Racism, prejudice, bigotry, and fear, we all have assigned seats at these tables. I picked up my camera and took dozens of photos of the wall and construction site. “We hold these truths to be self-evident, that all men are created equal, that they are endowed by their Creator with certain unalienable Rights, that among these are Life, Liberty, and the Pursuit of Happiness- That to secure these rights, Governments are instituted among men, deriving their just powers from the consent of the governed.” These are the words of Thomas Jefferson as written in the second paragraph of the Declaration of Independence. We have strayed far and wide from that proclamation, but as Covid-19 is reminding us, we are all created equal. We do not bow to the political powers that be, rather we, the people, hold the power.

The ride north out of Douglas was quiet with no radio or unnecessary conversation to interrupt our thoughts. Just south of Silver Creek, Border Patrol Agents had gathered a group of illegal immigrants. All of them men, and all of them wearing masks provided by our government. These men are our new Geronimo. The stories of how we treat them, and how we treat our border will one day fill the pages of history books. The accounts will be either of good men and good women doing great things or quite the opposite. We still have the collective power to choose.

 

Toto, I Have a Feeling We’re Not in Kansas Anymore

BreadThose of us in charge of shopping and cooking for our families during the coronavirus crises are under tremendous stress. We struggle daily to fill our pantries with staples like flour, sugar, and bread. We scramble to use up fresh produce before it goes bad while online price gouging and misleading product descriptions have us questioning humanity. For those of us who eat out often, shopping for groceries and cooking meals are skills we must quickly master. Many of us have a full house since schools and universities shut their doors, moving classes online. Who knew kids ate so much? Then there are those of us who cannot afford the groceries to feed our families right now and are faced with hard choices. Pay rent or serve breakfast. We are shedding our old lives at an unprecedented speed, and yet, at least two or three times a day we are to gather the resources, imagination, and courage to feed ourselves and the people we love.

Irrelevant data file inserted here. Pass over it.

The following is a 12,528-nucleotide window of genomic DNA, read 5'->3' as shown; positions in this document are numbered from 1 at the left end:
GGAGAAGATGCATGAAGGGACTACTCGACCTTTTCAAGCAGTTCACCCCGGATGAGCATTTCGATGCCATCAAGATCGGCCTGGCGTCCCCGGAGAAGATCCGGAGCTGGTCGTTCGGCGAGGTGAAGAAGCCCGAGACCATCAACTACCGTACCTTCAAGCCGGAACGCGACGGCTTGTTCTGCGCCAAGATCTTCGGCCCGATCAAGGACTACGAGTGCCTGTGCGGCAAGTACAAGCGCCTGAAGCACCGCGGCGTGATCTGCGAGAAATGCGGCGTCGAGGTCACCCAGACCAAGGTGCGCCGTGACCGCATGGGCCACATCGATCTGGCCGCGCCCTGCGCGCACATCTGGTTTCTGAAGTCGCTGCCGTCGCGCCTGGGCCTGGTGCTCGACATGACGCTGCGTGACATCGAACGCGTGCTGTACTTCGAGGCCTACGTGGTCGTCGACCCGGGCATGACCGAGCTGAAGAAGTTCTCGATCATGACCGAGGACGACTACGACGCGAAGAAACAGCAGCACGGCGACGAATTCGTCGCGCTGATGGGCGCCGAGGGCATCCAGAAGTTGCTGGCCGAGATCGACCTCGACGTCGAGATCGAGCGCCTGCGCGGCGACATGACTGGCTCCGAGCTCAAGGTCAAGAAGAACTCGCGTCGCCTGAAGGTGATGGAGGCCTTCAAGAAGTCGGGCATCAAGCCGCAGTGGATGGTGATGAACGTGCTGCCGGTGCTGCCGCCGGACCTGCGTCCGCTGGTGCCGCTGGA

Living eighty miles from a grocery store takes strategic planning, so I keep a running shopping list handy, adding to it often. Everything from spices, produce, and dairy to personal hygiene needs, pet supplies, and paper products ends up on that list, and I am lost without it on those rare occasions I forget it on the kitchen counter when I go to town. The last time I was able to find everything on the list was Friday, March 13, the same day Trump declared a national emergency and our nation’s collective spirit of goodwill was upended as we flocked to stores, filling shopping carts and clearing shelves before someone else grabbed the last roll of paper towels.

Doolan Dolls 3I come from a long line of Irish and Bohemian, God-fearing Catholic women on my mom’s side who had to make do during tough times. My great-grandmothers, great-aunts, and grandmother provided for their families during the Great Depression and WWII by growing gardens, canning produce, and making meals stretch by adding rice, noodles and potatoes to what little meat they had. Those women were raised on farms in Manitowoc County, Wisconsin and possessed the skills to provide for their families in their bones. My grandma on my dad’s side was an only child who grew up in Green Bay. Living in the city presented different challenges during hard times. Many of her recipes, which I still make today, include canned vegetables and ground beef.

My momMy mom followed in these traditions. As a result, we always had a big garden, home-cooked meals, and homemade desserts. My sisters and I were taught the art of canning and how to cook and bake on a limited budget. After all, my parents were raising four daughters who went through a gallon of milk a day and nine loaves of homemade bread a week.

Sisters 2

With roots like these, it is no wonder my love of cooking and baking began when I was very young. It is also no wonder that I picked up the cautionary tales of food sacristy and the fear of hunger while working alongside these women in their kitchens. The voices of these strong, ingenious family matriarchs spoke the truth and prepared me for a Kidnergartencatastrophe like Covid-19 when I was still a girl. The residue of their stories manifested in a recurring nightmare that began when I was very young, maybe five or six. In the dream I am a little orphan who, with other little orphans, come across a gypsy camp in the middle of the night. There is a campfire burning and covered wagons scattered among towering trees. The other children and I crouch down on the forest floor to watch. A few men play music on violins and accordions while women and children dance around the campfire. There is meat roasting on the fire, and I realize that I am starving to death. The cold wind enters my bones. I stumble in the dark looking for a blanket and realize the other children are gone. I know in my heart I am a gypsy orphan, but these gypsies are not my people. I am afraid to ask for food or a blanket. My young mind cannot grapple with the hunger and cold, and I wake crying. I have carried this dream like a memory all these years. So, on February 29, when Seattle officials announced the first coronavirus related death, my survival instincts kicked in.